On Friday afternoon after school, Ntsiki and Themba walk home, hand-in-hand.

“Thhhembs …”

“Eish!” Themba stops walking. “I know that voice – you want something from me. What’s up?”

Ntsiki chuckles. “Well … uhm … you know how you said you want us to … you know … go to the next level and–”

“You mean you’re finally ready to show me you love me?” Themba licks his lips and his eyes gleam.

“I might be, but–”

“But what, Ntsiki? What is it this time? I agreed to use condoms, didn’t I?”

“Yes, but–”

“But, but, but. Stop beating around the bush and tell me, or keep it to yourself.”

“I will if you stop interrupting me!”

“Fine!” Themba lets go of Ntsiki’s hand and crosses his arms over his chest. “You have my undivided attention.”

“You don’t have to be a jerk about it,” Ntsiki says, her chin jutting upward.

“Tell me already.”

Ntsiki catches her bottom lip between her teeth before blurting out, “I want you to go for an HIV test.”

“Intoni? Where’s this coming from?”

Ntsiki takes Themba’s hands in hers. “Knowing your status shows you care about yourself … and me.”

“I do care about you. You’re my bae. Ndiyakuthanda.” He takes her face between his hands and caresses her lips with his.

“So you’ll go for a test?

“I’m not driving ama-Z3.”

Ntsiki’s face breaks into a broad smile. “So you’ve already been tested? That’s awesome, Themba!”

“No, I haven’t! But I don’t have bloody AIDS!”

“Stop shouting at me!”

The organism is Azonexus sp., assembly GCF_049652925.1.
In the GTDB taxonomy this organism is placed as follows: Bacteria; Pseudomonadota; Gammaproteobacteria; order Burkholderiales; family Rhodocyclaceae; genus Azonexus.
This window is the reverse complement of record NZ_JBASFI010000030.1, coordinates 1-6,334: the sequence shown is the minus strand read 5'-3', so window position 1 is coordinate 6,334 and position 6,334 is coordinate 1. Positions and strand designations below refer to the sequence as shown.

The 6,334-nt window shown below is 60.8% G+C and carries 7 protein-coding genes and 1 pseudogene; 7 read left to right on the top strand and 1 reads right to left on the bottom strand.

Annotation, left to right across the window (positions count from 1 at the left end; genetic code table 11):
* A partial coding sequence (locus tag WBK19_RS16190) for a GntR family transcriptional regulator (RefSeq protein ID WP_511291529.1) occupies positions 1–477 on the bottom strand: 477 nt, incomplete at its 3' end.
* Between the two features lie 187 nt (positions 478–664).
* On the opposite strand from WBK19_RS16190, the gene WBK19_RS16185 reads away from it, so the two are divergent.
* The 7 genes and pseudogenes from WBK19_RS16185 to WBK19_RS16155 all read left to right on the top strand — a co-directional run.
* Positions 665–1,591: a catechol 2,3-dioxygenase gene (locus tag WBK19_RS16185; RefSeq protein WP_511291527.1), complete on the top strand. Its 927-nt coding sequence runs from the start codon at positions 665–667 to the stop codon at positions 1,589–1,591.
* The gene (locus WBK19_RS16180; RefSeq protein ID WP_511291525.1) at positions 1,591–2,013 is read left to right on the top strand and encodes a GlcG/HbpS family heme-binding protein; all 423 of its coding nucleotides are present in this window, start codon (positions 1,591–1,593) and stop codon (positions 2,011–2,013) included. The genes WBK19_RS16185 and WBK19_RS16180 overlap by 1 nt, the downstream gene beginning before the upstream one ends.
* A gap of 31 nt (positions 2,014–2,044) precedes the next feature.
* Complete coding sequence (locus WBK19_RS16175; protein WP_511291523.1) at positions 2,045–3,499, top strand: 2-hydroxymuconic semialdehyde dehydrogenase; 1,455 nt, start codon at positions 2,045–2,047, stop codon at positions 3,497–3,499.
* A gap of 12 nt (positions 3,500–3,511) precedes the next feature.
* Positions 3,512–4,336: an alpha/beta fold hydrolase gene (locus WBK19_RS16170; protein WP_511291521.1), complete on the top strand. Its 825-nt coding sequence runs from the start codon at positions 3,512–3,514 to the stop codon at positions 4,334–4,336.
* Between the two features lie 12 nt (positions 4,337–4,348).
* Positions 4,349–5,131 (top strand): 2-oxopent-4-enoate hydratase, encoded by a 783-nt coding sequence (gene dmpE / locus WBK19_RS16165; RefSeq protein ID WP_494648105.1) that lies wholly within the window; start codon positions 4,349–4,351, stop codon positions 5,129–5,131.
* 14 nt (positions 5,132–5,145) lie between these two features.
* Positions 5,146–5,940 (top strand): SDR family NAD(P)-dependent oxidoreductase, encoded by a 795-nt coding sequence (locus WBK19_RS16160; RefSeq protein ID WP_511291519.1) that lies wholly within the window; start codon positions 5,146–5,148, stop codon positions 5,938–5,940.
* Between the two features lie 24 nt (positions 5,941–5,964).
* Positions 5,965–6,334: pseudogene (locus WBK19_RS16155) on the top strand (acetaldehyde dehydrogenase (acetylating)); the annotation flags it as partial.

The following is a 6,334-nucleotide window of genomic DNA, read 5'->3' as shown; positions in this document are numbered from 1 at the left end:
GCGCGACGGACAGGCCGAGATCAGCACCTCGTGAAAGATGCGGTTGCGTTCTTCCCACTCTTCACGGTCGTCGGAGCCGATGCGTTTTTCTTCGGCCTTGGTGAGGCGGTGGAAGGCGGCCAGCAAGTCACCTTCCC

“Sorry, babes, but you’re being impossible.”

“You’ve had other girlfriends, Themba, and you had sex with them,” Ntsiki persists. “Utowna.”

“For fuck’s sakes, Ntsiki, that was long before I met you, and I’m committed to you now. Why all the drama? Are you committed to me?”

“I am … and I got tested. I’m negative!” Ntsiki takes out her clinic card and shows Themba the entry, with a date for an appointment six weeks later.

“Oh! … Okay …”

“You should get tested too.”

“Do I look sick, Ntsiki?”

“No, but–”

“I don’t have AIDS, finish and klaar.”

“But you had unprotected sex and–”

“No more buts, please. You’re killing my weekend vibe.”

“Fine!” Ntsiki takes Themba’s hand. “But we’re not done talking about this. Not by a long shot.”

I’m bloody done talking about it. I don’t have AIDS. ”

* * * * *

“He won’t go for a test, Tay,” Ntsiki confides, as she and Taylor walk to school on Monday morning.

“Ai, what’s Themba scared of? An itty-bitty needle?”

“He says he doesn’t have AIDS because he doesn’t feel or look sick. But he’s not coming anywhere near the cookie jar if he doesn’t get tested first.”

“Kudos to you, girl. You gotta look after yourself. Did you tell him the barber story?”

Ntsiki shakes her head. “He wasn’t interested in listening to anything after I asked him to get tested. I think he’s been avoiding me since Friday.

“Or perhaps he’s been busy with school work. Don’t let your imagination hijack you.”


Tell us: Is Themba’s attitude to HIV and Aids testing common, or unusual?